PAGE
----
Banning HIV-positive Namibians from obtaining overseas scholarships is discriminatory, unconstitutional and a human rights violation. These, and other concerns, were raised by the AIDS Law Unit at the Legal Assistance Centre (LAC) in a press statement yesterday.
The statement referred to recent newspaper advertisements by the Ministry of Education offering international scholarships, which stipulated that Namibians who are HIV positive do not qualify for the opportunity. The ban on HIV-positive applicants from taking up the education opportunities offered by countries such as China, Cuba and the Slovak Republic, among others, goes against the grain of Namibia’s purported stance on equal opportunities for all.
One of the advertisements offers a Cuban medical scholarship to young Namibians from low-income families. The notice specifically requires a health certificate “acknowledging HIV-negative tests”. A medical scholarship offered by China asks applicants to “undergo a thorough medical check-up, including HIV-AIDS tests”. An official at the Namibia Student Financial Assistance Fund (NSFAF) yesterday told a prospective applicant that neither China nor Cuba will accept HIV-positive applicants.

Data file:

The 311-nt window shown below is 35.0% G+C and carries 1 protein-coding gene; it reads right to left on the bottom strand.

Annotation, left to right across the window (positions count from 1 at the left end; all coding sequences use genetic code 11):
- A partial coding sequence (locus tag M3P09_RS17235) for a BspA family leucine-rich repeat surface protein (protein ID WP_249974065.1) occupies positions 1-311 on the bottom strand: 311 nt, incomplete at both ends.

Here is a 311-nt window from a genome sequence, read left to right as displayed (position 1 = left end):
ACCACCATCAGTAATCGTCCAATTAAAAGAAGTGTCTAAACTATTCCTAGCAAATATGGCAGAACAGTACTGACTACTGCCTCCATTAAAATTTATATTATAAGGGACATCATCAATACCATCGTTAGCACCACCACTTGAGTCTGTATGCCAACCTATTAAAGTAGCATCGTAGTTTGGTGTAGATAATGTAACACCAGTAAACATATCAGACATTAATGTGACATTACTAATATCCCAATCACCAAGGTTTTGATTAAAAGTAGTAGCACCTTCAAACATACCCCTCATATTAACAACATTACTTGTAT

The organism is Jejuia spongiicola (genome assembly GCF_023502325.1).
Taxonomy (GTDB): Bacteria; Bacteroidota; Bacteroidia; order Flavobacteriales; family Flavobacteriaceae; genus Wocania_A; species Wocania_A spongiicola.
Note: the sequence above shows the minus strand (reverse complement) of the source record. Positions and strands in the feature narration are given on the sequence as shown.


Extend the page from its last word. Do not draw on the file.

“These are their policies,” he said, adding that these countries do not want foreigners to “go and multiply your HIV there”. An official at the Directorate of Scholarships and Awards within the Ministry confirmed that an HIV-positive applicant does not stand a chance. “That is their requirement. You cannot go there if you are HIV positive”. The press release from the LAC yesterday condemned the condition attached to the scholarship offers. The ostracising of HIV-positive individuals is “discriminatory and unconstitutional”.
The LAC argues that the exclusion of HIV-positive students from educational opportunities “unreasonably discriminates against young people living with HIV-AIDS and excludes them from having the same kind of opportunities”.